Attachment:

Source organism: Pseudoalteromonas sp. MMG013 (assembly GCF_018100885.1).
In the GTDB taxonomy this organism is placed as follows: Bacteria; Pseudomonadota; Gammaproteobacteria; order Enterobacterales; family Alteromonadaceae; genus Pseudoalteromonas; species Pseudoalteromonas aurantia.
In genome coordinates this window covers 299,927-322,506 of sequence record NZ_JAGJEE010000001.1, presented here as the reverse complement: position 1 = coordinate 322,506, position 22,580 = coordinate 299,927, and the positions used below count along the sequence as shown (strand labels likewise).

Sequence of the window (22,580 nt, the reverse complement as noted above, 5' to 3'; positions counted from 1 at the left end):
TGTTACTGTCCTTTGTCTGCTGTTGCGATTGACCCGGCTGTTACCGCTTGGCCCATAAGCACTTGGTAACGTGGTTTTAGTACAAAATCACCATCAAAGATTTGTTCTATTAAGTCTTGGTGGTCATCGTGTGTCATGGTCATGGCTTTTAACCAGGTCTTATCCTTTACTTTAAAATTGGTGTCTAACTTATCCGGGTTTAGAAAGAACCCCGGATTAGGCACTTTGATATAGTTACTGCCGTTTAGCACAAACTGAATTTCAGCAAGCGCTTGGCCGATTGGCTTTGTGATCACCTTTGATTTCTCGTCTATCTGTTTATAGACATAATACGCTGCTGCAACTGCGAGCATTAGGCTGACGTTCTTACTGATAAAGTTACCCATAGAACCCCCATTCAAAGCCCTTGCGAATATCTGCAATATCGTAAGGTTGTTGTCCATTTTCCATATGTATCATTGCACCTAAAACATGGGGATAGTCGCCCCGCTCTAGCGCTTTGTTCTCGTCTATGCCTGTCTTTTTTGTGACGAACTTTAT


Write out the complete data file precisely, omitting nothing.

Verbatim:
Source organism: Pseudoalteromonas sp. MMG013 (assembly GCF_018100885.1).
In the GTDB taxonomy this organism is placed as follows: Bacteria; Pseudomonadota; Gammaproteobacteria; order Enterobacterales; family Alteromonadaceae; genus Pseudoalteromonas; species Pseudoalteromonas aurantia.
In genome coordinates this window covers 299,927-322,506 of sequence record NZ_JAGJEE010000001.1, presented here as the reverse complement: position 1 = coordinate 322,506, position 22,580 = coordinate 299,927, and the positions used below count along the sequence as shown (strand labels likewise).

Sequence of the window (22,580 nt, the reverse complement as noted above, 5' to 3'; positions counted from 1 at the left end):
TGTTACTGTCCTTTGTCTGCTGTTGCGATTGACCCGGCTGTTACCGCTTGGCCCATAAGCACTTGGTAACGTGGTTTTAGTACAAAATCACCATCAAAGATTTGTTCTATTAAGTCTTGGTGGTCATCGTGTGTCATGGTCATGGCTTTTAACCAGGTCTTATCCTTTACTTTAAAATTGGTGTCTAACTTATCCGGGTTTAGAAAGAACCCCGGATTAGGCACTTTGATATAGTTACTGCCGTTTAGCACAAACTGAATTTCAGCAAGCGCTTGGCCGATTGGCTTTGTGATCACCTTTGATTTCTCGTCTATCTGTTTATAGACATAATACGCTGCTGCAACTGCGAGCATTAGGCTGACGTTCTTACTGATAAAGTTACCCATAGAACCCCCATTCAAAGCCCTTGCGAATATCTGCAATATCGTAAGGTTGTTGTCCATTTTCCATATGTATCATTGCACCTAAAACATGGGGATAGTCGCCCCGCTCTAGCGCTTTGTTCTCGTCTATGCCTGTCTTTTTTGTGACGAACTTTAT